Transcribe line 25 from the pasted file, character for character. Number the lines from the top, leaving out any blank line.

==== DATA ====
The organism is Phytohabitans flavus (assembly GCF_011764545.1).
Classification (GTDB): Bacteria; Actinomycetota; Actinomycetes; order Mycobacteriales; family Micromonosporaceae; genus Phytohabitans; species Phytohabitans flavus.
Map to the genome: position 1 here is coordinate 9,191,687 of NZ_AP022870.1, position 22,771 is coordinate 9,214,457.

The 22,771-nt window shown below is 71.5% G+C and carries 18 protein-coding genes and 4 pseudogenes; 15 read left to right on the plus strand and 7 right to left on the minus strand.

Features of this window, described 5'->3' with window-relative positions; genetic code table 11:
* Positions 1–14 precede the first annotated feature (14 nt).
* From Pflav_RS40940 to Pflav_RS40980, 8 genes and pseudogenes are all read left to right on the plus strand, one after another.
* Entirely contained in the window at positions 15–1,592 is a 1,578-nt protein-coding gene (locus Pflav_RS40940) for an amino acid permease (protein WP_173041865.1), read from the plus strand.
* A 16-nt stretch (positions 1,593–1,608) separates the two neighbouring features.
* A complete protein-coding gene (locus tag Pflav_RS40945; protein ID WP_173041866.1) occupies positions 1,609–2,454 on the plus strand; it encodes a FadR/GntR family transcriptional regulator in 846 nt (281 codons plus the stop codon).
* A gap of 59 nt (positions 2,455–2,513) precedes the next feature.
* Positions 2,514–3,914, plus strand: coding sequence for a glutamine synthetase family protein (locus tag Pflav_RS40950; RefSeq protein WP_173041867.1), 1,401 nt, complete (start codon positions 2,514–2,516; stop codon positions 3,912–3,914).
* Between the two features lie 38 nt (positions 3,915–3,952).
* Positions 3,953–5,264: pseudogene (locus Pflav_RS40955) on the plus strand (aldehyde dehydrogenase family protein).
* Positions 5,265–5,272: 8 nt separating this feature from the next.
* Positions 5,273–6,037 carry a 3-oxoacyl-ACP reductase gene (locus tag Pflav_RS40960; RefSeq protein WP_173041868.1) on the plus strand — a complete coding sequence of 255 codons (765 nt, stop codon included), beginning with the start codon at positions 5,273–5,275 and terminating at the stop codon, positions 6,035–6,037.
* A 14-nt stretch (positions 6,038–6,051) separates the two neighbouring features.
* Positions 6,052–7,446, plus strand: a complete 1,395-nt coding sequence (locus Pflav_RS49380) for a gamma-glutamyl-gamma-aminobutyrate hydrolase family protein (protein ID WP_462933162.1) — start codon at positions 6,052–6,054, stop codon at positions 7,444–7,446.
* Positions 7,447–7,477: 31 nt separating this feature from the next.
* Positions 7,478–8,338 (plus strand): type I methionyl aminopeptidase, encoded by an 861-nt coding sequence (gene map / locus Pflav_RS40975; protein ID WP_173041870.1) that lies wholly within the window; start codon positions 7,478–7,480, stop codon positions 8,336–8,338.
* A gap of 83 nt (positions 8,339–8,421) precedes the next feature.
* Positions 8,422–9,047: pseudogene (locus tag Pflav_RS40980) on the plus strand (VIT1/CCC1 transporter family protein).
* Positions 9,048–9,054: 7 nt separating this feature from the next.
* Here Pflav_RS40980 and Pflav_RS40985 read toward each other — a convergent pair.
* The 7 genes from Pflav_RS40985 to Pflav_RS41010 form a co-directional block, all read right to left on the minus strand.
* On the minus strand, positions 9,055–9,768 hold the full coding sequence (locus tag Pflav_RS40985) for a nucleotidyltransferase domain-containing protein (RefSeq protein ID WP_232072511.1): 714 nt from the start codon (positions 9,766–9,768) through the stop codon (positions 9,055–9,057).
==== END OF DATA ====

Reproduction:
* The 7 genes from Pflav_RS40985 to Pflav_RS41010 form a co-directional block, all read right to left on the minus strand.